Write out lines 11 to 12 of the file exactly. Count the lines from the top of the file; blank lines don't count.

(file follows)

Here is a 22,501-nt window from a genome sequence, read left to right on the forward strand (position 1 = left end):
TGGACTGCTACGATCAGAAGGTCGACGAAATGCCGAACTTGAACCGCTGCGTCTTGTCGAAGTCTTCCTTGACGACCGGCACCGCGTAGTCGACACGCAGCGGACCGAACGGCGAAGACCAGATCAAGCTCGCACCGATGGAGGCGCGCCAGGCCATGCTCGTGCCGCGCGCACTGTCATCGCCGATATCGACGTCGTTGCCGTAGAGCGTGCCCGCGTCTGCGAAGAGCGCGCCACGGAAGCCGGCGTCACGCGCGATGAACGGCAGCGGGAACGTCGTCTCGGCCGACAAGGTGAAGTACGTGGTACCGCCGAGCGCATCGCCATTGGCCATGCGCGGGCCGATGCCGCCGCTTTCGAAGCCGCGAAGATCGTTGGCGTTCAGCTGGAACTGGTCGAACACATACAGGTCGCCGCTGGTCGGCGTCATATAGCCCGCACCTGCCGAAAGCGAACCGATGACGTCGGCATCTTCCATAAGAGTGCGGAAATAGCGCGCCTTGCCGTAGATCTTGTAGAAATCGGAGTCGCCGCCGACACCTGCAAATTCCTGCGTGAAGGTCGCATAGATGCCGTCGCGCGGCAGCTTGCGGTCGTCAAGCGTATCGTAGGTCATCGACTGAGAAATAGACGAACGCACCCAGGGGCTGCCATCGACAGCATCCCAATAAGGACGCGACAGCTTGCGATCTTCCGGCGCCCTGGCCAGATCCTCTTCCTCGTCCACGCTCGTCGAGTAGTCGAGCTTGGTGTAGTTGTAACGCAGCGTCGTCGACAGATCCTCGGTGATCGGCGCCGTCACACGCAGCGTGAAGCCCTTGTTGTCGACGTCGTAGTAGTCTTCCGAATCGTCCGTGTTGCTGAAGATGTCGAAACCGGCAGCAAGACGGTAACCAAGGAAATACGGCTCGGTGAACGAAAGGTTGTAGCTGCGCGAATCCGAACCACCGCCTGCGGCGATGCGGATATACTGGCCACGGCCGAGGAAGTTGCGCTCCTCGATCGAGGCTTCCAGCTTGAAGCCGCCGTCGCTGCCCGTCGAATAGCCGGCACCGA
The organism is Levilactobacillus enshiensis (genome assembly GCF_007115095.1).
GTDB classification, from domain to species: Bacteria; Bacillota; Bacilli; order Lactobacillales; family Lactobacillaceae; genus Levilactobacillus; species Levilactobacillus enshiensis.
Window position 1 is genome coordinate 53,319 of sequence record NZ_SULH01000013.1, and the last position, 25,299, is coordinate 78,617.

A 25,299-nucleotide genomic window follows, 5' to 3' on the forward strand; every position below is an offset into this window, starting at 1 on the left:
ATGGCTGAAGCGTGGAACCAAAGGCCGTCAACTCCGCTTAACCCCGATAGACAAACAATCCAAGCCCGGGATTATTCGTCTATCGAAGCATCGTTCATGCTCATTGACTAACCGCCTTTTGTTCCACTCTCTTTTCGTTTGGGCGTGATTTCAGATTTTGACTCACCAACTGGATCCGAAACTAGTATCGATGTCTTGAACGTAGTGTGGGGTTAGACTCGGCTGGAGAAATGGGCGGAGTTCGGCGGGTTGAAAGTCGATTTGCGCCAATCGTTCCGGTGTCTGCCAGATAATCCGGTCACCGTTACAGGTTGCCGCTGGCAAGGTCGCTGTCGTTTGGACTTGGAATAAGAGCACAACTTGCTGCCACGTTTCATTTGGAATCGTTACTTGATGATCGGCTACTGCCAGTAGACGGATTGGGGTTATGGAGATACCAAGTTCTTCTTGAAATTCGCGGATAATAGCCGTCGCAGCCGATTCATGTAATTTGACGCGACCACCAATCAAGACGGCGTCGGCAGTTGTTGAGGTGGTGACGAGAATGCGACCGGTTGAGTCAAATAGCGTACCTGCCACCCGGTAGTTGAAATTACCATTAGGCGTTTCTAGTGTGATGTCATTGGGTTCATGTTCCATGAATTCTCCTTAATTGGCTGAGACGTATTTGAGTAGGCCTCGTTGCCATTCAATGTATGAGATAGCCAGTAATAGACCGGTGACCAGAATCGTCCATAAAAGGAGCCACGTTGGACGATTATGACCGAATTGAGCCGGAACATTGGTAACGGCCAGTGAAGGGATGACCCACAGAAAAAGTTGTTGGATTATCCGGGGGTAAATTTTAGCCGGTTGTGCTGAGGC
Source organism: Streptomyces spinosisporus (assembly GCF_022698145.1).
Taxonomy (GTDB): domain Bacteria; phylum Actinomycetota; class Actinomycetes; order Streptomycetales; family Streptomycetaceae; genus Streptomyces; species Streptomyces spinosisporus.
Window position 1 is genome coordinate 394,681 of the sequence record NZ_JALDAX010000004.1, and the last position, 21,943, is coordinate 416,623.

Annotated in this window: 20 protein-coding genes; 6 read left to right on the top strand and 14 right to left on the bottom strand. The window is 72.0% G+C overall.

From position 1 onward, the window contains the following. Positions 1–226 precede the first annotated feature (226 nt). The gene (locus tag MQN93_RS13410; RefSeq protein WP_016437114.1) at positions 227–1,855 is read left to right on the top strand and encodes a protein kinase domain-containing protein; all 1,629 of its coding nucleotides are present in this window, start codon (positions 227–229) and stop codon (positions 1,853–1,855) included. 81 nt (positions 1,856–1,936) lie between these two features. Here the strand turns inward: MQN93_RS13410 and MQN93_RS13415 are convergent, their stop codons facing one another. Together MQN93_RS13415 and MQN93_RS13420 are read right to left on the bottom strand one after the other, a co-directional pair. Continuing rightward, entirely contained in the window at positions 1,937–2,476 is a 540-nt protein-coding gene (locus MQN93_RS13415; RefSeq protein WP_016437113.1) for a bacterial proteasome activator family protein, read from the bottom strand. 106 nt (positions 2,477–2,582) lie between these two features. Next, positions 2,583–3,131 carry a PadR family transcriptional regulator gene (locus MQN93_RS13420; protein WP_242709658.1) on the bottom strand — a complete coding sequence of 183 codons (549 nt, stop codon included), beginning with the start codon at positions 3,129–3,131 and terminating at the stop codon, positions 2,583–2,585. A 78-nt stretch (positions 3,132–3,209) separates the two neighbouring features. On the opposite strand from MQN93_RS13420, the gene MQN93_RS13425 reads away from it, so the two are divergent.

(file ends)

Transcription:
Annotated in this window: 20 protein-coding genes; 6 read left to right on the top strand and 14 right to left on the bottom strand. The window is 72.0% G+C overall.

From position 1 onward, the window contains the following. Positions 1–226 precede the first annotated feature (226 nt). The gene (locus tag MQN93_RS13410; RefSeq protein WP_016437114.1) at positions 227–1,855 is read left to right on the top strand and encodes a protein kinase domain-containing protein; all 1,629 of its coding nucleotides are present in this window, start codon (positions 227–229) and stop codon (positions 1,853–1,855) included. 81 nt (positions 1,856–1,936) lie between these two features. Here the strand turns inward: MQN93_RS13410 and MQN93_RS13415 are convergent, their stop codons facing one another. Together MQN93_RS13415 and MQN93_RS13420 are read right to left on the bottom strand one after the other, a co-directional pair. Continuing rightward, entirely contained in the window at positions 1,937–2,476 is a 540-nt protein-coding gene (locus MQN93_RS13415; RefSeq protein WP_016437113.1) for a bacterial proteasome activator family protein, read from the bottom strand. 106 nt (positions 2,477–2,582) lie between these two features. Next, positions 2,583–3,131 carry a PadR family transcriptional regulator gene (locus MQN93_RS13420; protein WP_242709658.1) on the bottom strand — a complete coding sequence of 183 codons (549 nt, stop codon included), beginning with the start codon at positions 3,129–3,131 and terminating at the stop codon, positions 2,583–2,585. A 78-nt stretch (positions 3,132–3,209) separates the two neighbouring features. On the opposite strand from MQN93_RS13420, the gene MQN93_RS13425 reads away from it, so the two are divergent.